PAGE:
Friday, 13 March 2009

Peak fitness without injuries: Can it be that easy?

I've blogged before that achieving your potential in the physical spehre such as sports and activities reliese on your ability to understand and balance you bodies requirements for stimulation, nutrition and relaxation. Each has its place and when one dominates at the expense of the others then injuries and other problems always occur. 

In chatting with a friend I feel I came up with a good way of explaining how this all works. How you can both chase your dreams and train your body to achieve amazing things whilst also preventing injuries or enhance rehabilitation from them.

The concepts I introduce are the kind of thing that I feel should be taught in schools. I feel they're that essential. Mainly because school is about teaching you the things you will need to know through out your life. That's my view any way. Well the knowledge I include here I used all the time. Often every day. It helps me channel my efforts so they take me forward yet help me figure out when I'm pushing too hard and my body will break. So I adjust and focus on other things until my body is ready again. 

the first point is that, our bodies needs regular maintenance but we can't provide that directly. We have to let our internal processes take care of themselves. We can however nudge them along. The maintenace is about maintaining a body that's fit for purpose. All you can do is push it within reasonable limits and effectively say to it that this is the level you expect. As part of adjusting to these levels your body then becomes capable of reaching higher levels. Hence a little progression which reflects a training effect. Do this for long enough and you get a lot of improvement. 

That's the essence of training but it leaves out one thing, well it's implied. Your body needs time to maintain and upgrade itself properly. You can't expect it to work strictly to your schedule do you? If you keep putting it through a lot then it will get the hint and speed up its remodelling work but there are limits. We don't know exactly what they are yet and unless you spend your days working with the healing process like doctors and physicians do then we have to trust our bodies and err on the side of caution. All I'm saying is rest, learn the concepts of active rest, of dialling back your activity in such a way that you can still play sport or whatever while giving your body time to heal.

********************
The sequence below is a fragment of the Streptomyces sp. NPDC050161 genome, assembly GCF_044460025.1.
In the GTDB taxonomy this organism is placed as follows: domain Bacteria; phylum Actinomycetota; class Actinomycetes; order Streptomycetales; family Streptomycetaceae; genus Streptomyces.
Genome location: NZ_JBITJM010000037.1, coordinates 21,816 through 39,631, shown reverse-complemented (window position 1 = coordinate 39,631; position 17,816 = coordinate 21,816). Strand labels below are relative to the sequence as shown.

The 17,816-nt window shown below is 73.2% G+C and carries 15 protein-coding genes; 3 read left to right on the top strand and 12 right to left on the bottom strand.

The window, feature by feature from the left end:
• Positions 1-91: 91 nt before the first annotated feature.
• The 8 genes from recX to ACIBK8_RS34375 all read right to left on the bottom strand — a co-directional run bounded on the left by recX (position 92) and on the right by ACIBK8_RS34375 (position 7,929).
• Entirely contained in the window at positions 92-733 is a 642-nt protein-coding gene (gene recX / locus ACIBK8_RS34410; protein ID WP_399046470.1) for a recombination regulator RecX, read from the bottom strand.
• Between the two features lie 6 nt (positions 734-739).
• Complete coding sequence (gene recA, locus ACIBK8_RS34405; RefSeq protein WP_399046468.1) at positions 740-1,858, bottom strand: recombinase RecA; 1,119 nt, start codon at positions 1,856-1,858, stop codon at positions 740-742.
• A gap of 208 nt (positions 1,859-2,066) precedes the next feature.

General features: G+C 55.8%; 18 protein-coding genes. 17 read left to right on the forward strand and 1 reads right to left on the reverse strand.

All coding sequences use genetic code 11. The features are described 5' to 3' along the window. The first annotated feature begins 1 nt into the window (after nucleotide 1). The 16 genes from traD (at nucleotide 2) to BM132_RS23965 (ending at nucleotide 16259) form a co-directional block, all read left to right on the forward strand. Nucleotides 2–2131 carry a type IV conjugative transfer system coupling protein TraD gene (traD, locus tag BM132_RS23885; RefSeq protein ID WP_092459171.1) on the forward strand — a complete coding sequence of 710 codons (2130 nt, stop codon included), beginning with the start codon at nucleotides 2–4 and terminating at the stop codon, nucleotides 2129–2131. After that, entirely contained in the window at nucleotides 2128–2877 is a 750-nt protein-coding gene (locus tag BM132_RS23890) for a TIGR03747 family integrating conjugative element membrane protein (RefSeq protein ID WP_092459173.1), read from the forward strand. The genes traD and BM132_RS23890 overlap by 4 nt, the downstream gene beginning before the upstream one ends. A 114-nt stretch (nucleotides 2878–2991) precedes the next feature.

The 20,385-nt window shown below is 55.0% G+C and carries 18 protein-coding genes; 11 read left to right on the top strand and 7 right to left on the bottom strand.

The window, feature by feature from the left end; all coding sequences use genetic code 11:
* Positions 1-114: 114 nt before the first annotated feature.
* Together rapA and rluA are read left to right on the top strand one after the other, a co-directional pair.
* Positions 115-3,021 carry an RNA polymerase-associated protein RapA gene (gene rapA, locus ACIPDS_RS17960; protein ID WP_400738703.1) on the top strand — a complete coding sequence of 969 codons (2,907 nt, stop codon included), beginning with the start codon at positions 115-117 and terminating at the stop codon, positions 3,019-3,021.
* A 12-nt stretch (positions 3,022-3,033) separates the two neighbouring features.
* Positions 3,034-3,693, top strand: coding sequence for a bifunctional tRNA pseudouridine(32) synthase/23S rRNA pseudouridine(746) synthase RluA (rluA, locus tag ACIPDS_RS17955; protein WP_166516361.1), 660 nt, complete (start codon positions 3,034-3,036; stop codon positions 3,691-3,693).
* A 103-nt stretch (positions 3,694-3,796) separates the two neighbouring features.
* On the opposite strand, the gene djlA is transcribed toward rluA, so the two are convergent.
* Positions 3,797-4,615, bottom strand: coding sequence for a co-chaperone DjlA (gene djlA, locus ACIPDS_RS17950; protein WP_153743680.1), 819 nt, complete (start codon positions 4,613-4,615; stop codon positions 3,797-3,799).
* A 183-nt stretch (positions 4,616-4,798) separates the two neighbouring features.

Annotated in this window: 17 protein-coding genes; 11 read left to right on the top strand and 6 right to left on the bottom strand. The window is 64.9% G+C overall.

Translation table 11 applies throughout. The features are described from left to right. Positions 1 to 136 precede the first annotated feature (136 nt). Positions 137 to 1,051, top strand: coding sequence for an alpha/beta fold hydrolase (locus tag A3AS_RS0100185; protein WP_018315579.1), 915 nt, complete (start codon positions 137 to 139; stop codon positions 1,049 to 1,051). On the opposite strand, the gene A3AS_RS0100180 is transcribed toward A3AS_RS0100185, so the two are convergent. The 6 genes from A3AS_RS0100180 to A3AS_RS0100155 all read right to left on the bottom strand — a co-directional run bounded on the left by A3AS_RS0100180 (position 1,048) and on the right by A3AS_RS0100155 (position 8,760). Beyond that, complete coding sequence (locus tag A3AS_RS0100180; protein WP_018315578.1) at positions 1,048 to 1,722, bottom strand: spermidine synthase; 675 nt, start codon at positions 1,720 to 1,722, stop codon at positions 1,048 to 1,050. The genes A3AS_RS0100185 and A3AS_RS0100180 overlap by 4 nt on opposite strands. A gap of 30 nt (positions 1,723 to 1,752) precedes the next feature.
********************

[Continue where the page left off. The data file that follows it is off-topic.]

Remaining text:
Remember, if you get an injury you almost always get a related weakness somewhere. Until you address that weakness there's always a risk of the same or a related injury occurring. If the injury is around a joint like the shoulder there is generally related weakness in both the tendons, their attachment to bone, and the muscle itself. Normally you can fix it. Tt's best done during the healing process, experts know the exact timescales. The healing work done simply ensures the cells and fibres are aligned correctly and that scar tissue is minimised and functional tissue is maximised. Then the training is designed to get the whole joint, muscles etc back up to the strength, speed as before but, very importantly, in the same ratios as before so there is balance in the join. No one muscle pulls out of turn or over or under strength. 

If a joint can't be coordinated like it could before injury it is likely to get injured again. It's kind of as simple as that.To put it another way, most people are unaware that when a joint is used there is as much activity based around slowing the joint down and reducing force as speeding it up and increasing force. The net effect is whether the joint speeds up or slows down. It's very much a tug of war that's very closely coordinated by the nervous system. You've probably seen in tug of war that the whole thing falls apart when just one person from either side loses their footing or lets go of the rope. This happens for many reasons often because the rope is just moving too fast or they themselves can't support the effort their giving. Just one person doing this can affect the whole team as they then have to support that bit more. It often leads to others being pushed too hard and eventually they all let go. Almost instantly the other team who have won also let go of the rope, they generally fall backward but can also hurt themselves because they're pulling so hard but suddenly all that effort throws them backwards and they weren't prepared for this.